EDITORS NOTE: – By the way, here’s a list of shit that will get your comment dumped. Sexist language, homophobic language, racist language, anti-muslim hate, transphobic language, Chemtrails, 9/11 truthers, Qanon lunacy, climate deniers, anti-fluoride fanatics, anti-vaxxer lunatics, 5G conspiracy theories, the virus is a bioweapon, some weird bullshit about the UN taking over the world  and ANYONE that links to fucking infowar.

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GUEST BLOG: Ian Powell – The truth behind the Government’s delta reversal in New Zealand


On 2 November BusinessDesk published my article on the politics of pandemic traffic lights:

At the time I thought that the traffic lights system had been initiated by the Ministry of Health (experts outside the Ministry were not supportive). Subsequently, however, according to senior Health Ministry officials privately, it came from the Prime Minister’s department.

This helps explain the working it out as you go along approach that is causing confusion among many. Jacinda Ardern’s claim of the system being world leading is overcooked.

The traffic lights system, commencing on 3 December, was described by me as a form of branding for a new narrative to justify the Government’s surprise abandoning of the elimination strategy towards the delta variant of Covid-19.

I attributed the abandonment decision to government over-confidence over the effectiveness of the progress towards elimination of delta. Despite contrary advice from its modellers, this led to the earlier than expected lowering of Auckland’s alert level from 4 to 3. This was followed by political panic when, surprising to government but unsurprisingly to experts, daily infections quickly surged upwards.

My analysis was based on the data and the absence of evidence to confirm an alternative credible explanation. Now Newsroom investigative journalist Marc Daalder has published an excellent article (29 November) based on official documents about the decision-making process that reinforce but provide more context to my my conclusion:


20 September and 4 October – what went wrong

In his words, Daalder describes “what went wrong” between 20 September and 4 October when New Zealand went from being on the verge of eliminating Delta to admitting defeat.

On 19 September Director-General of Health Ashley Bloomfield optimistically advised Covid-19 Minister Chris Hipkins that infection numbers in Auckland “were falling steadily” and almost all of the clusters had been ringfenced. This was just over a month after the whole country had moved to Level 4.

Bloomfield was confident that the outbreak in Auckland was contained. Peaking on 28 August, “…daily numbers [were] generally decreasing or remaining static at low levels as the expected tail of the outbreak manifests.” Out of the 19 known clusters, all but two of were considered dormant or contained.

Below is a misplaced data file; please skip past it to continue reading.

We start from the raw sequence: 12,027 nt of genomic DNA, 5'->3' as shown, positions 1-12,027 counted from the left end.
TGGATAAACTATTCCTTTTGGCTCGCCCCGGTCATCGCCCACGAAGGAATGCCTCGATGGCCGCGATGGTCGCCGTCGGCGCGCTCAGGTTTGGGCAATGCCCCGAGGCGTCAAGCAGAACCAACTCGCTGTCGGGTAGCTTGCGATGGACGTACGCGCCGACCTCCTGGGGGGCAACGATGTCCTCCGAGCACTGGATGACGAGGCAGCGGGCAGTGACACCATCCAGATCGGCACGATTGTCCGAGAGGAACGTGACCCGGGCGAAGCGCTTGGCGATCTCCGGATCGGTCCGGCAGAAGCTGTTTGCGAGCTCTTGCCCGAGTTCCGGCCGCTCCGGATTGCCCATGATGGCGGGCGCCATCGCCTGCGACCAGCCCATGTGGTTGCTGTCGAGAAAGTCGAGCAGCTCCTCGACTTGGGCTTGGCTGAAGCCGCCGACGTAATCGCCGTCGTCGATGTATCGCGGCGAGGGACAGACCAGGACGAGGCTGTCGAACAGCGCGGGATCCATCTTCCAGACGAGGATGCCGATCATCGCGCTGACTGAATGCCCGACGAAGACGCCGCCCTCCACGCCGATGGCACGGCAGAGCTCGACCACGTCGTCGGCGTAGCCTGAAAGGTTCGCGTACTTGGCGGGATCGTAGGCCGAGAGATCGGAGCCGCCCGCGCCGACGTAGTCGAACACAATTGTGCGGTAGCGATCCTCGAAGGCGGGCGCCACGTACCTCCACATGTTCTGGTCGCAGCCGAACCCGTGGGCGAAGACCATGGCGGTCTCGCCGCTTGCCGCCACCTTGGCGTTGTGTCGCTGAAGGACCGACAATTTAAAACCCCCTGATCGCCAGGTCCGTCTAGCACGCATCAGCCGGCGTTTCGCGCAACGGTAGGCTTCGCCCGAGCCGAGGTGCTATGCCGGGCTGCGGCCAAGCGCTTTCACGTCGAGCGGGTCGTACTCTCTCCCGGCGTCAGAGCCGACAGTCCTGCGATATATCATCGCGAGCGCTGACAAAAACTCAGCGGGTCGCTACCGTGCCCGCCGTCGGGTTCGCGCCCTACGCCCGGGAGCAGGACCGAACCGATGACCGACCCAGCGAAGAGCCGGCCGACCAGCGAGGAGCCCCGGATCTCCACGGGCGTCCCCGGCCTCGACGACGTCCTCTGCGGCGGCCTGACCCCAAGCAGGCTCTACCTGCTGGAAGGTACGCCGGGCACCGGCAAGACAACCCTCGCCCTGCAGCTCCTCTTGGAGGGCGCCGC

The two clusters of concern were “complex and need to continue to be monitored closely, particularly with respect to welfare and social compliance issues”. However, this did not deter Bloomfield from comfortably recommending a move to Level 3 for Auckland (and from Level 3 to 2 for the rest of New Zealand).

At this point the Director-General and Cabinet were expecting a long delta tail but was confident of returning to zero cases. Further, they expected the elimination strategy to continue after border reopening in 2022 (remembering that elimination is zero tolerance, not zero cases).

Two weeks later “Cabinet threw in the towel on elimination.”

Bloomfield’s triumphant paper was taken by Hipkins to Cabinet the same day. The Minister did concede to Cabinet it was “theoretically possible” that elimination might not be achieved. However, elimination would continue to be maintained into the future including in a new protection framework that was being considered by officials.

So the objective was to eliminate the Auckland outbreak and then move to the new framework once vaccinations were sufficiently high.

As an afterthought it was noted that officials were also working on a transition scenario where the current outbreak was not eliminated and there was a gradual move into the new framework while vaccination rates increased.

But everything pointed to a diminishing outbreak that was fully under control. Cabinet believed delta elimination was at its “fingertips”. Consequently it was confident about lowering Auckland to Level 3. After all, this is what had happened in Australia outside New South Wales and Victoria.

Ignoring red flags

But Daalder points out that there red flags were raised. The Ministry’s Director of Pacific Health warned a parliamentary select committee on 28 September that the virus was settling into “a gang environment and the homeless” which were less likely to be trusting of the health system.

Daalder correctly observes that if, as it appeared, the albeit declining daily infections were in transitional housing and gangs, it should have suggested possible more widespread and undetected transmission.

Separately there was also a warning from an independent advisory group chaired by Sir Brian Roche in a 23 September letter and report to government. While focused more on safely reopening the country’s borders, Roche also highlighted were shortcomings in the outbreak response. These included a shortfall in proper engagement of Māori and Pacific providers.

Cabinet and the Director-General had forgotten their previous powerful and evidence-based message to the public that people movement is critical to eliminating, containing or spreading Covid-19. Level 4 was about minimising people movement as much as practical; Level 3 allowed for a reasonable amount of increased people movement.

From optimism to pessimism: a new narrative

Unfortunately the Government was slow to realise what was happening. On 29 September, five days before the Prime Minister ambiguously abandoned it for Auckland, her Director-General told Newsroom that zero cases were still possible. That same day the unexpected shuddering spike of 45 infections occurred.